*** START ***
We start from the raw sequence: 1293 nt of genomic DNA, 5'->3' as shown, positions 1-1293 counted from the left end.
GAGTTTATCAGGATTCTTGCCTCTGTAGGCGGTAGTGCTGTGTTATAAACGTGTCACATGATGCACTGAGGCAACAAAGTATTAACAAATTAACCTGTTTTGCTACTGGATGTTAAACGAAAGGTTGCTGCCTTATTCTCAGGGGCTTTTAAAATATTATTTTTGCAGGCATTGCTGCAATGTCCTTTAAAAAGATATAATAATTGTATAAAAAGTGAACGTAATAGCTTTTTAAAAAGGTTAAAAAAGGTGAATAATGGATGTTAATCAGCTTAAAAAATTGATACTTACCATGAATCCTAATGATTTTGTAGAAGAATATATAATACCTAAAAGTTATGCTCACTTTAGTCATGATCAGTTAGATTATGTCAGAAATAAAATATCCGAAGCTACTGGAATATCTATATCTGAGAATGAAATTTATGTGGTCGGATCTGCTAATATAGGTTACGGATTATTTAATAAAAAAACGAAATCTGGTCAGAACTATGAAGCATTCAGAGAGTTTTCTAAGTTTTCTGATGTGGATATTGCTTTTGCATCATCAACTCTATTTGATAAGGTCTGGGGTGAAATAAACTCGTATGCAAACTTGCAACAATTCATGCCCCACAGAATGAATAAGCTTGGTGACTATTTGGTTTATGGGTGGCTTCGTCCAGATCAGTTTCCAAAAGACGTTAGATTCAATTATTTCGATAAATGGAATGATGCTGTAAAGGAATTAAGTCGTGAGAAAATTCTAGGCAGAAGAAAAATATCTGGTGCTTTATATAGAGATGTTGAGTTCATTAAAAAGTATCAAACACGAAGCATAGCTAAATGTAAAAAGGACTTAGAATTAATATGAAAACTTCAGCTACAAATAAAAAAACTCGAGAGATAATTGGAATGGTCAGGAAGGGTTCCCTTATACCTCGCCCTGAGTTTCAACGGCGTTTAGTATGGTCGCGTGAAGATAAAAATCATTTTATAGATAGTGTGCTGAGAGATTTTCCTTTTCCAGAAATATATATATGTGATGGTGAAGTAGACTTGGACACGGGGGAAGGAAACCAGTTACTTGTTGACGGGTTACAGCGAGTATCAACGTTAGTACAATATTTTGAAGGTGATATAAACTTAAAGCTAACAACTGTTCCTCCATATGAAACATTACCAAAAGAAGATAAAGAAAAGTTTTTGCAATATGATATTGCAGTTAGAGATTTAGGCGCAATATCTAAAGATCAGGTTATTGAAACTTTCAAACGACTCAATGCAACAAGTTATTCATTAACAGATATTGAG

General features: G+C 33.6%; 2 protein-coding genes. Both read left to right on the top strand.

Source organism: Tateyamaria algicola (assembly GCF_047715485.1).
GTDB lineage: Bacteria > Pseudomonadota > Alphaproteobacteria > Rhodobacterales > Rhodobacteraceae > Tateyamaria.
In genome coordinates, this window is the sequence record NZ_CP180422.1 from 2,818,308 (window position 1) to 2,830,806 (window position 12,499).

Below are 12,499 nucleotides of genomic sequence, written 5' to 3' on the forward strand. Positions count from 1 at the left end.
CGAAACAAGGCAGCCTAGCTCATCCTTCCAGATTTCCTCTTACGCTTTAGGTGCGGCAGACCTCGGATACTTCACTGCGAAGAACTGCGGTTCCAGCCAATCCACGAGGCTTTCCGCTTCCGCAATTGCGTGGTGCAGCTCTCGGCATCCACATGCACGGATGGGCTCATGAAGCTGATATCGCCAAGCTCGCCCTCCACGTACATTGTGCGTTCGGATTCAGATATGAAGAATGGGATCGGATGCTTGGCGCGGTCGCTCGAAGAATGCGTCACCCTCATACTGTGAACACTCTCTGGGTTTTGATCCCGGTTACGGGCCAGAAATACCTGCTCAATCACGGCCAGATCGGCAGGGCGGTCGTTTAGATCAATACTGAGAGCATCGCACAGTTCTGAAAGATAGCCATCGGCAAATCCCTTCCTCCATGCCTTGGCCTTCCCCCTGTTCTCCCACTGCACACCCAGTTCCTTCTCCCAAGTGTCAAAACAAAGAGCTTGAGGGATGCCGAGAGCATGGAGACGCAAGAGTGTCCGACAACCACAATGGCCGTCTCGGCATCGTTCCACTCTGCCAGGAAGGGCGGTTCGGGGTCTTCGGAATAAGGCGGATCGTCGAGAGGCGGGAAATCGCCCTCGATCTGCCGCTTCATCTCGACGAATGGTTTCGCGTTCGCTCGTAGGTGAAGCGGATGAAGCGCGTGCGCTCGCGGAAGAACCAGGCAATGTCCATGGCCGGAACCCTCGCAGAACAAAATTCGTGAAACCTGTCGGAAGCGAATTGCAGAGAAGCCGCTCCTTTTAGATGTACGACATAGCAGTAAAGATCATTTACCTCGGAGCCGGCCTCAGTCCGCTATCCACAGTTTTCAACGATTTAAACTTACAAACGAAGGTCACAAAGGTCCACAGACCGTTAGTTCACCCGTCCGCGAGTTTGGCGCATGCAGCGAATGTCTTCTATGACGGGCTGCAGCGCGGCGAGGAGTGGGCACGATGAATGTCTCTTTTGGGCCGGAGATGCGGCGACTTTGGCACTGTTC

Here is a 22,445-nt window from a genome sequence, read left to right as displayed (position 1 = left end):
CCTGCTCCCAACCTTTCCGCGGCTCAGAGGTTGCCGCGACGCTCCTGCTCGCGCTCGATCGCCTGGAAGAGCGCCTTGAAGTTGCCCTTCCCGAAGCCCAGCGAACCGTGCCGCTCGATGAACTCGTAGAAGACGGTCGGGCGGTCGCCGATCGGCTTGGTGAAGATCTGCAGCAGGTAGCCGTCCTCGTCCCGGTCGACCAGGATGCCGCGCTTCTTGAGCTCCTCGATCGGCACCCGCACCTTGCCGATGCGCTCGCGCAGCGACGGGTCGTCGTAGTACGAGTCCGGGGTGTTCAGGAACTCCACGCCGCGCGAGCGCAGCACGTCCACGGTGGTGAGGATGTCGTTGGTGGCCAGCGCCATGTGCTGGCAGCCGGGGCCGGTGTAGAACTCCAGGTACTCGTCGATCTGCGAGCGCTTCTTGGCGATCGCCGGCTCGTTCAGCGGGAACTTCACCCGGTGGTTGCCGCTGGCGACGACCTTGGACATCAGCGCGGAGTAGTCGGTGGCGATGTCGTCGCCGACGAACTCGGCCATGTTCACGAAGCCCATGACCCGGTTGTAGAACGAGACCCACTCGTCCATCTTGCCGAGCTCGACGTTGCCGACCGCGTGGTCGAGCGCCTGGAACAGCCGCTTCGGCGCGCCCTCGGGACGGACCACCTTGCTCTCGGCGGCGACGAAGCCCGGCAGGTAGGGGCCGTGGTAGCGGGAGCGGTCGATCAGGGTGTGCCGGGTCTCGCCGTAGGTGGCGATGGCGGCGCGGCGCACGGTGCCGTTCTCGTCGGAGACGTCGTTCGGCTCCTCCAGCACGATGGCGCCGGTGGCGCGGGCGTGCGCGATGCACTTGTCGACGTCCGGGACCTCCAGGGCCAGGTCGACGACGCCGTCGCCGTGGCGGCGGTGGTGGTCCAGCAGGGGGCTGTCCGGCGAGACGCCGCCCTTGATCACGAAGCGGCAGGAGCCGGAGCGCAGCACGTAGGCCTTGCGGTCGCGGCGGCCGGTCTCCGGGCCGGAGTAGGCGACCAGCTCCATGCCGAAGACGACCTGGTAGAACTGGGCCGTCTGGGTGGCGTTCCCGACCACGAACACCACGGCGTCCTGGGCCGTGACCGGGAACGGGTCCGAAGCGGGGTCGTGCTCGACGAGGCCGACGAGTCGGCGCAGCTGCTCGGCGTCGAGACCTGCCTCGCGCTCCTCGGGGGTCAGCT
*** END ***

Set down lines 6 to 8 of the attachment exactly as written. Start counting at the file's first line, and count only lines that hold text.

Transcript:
In genome coordinates, this window is the sequence record NZ_CP180422.1 from 2,818,308 (window position 1) to 2,830,806 (window position 12,499).

Below are 12,499 nucleotides of genomic sequence, written 5' to 3' on the forward strand. Positions count from 1 at the left end.
CGAAACAAGGCAGCCTAGCTCATCCTTCCAGATTTCCTCTTACGCTTTAGGTGCGGCAGACCTCGGATACTTCACTGCGAAGAACTGCGGTTCCAGCCAATCCACGAGGCTTTCCGCTTCCGCAATTGCGTGGTGCAGCTCTCGGCATCCACATGCACGGATGGGCTCATGAAGCTGATATCGCCAAGCTCGCCCTCCACGTACATTGTGCGTTCGGATTCAGATATGAAGAATGGGATCGGATGCTTGGCGCGGTCGCTCGAAGAATGCGTCACCCTCATACTGTGAACACTCTCTGGGTTTTGATCCCGGTTACGGGCCAGAAATACCTGCTCAATCACGGCCAGATCGGCAGGGCGGTCGTTTAGATCAATACTGAGAGCATCGCACAGTTCTGAAAGATAGCCATCGGCAAATCCCTTCCTCCATGCCTTGGCCTTCCCCCTGTTCTCCCACTGCACACCCAGTTCCTTCTCCCAAGTGTCAAAACAAAGAGCTTGAGGGATGCCGAGAGCATGGAGACGCAAGAGTGTCCGACAACCACAATGGCCGTCTCGGCATCGTTCCACTCTGCCAGGAAGGGCGGTTCGGGGTCTTCGGAATAAGGCGGATCGTCGAGAGGCGGGAAATCGCCCTCGATCTGCCGCTTCATCTCGACGAATGGTTTCGCGTTCGCTCGTAGGTGAAGCGGATGAAGCGCGTGCGCTCGCGGAAGAACCAGGCAATGTCCATGGCCGGAACCCTCGCAGAACAAAATTCGTGAAACCTGTCGGAAGCGAATTGCAGAGAAGCCGCTCCTTTTAGATGTACGACATAGCAGTAAAGATCATTTACCTCGGAGCCGGCCTCAGTCCGCTATCCACAGTTTTCAACGATTTAAACTTACAAACGAAGGTCACAAAGGTCCACAGACCGTTAGTTCACCCGTCCGCGAGTTTGGCGCATGCAGCGAATGTCTTCTATGACGGGCTGCAGCGCGGCGAGGAGTGGGCACGATGAATGTCTCTTTTGGGCCGGAGATGCGGCGACTTTGGCACTGTTC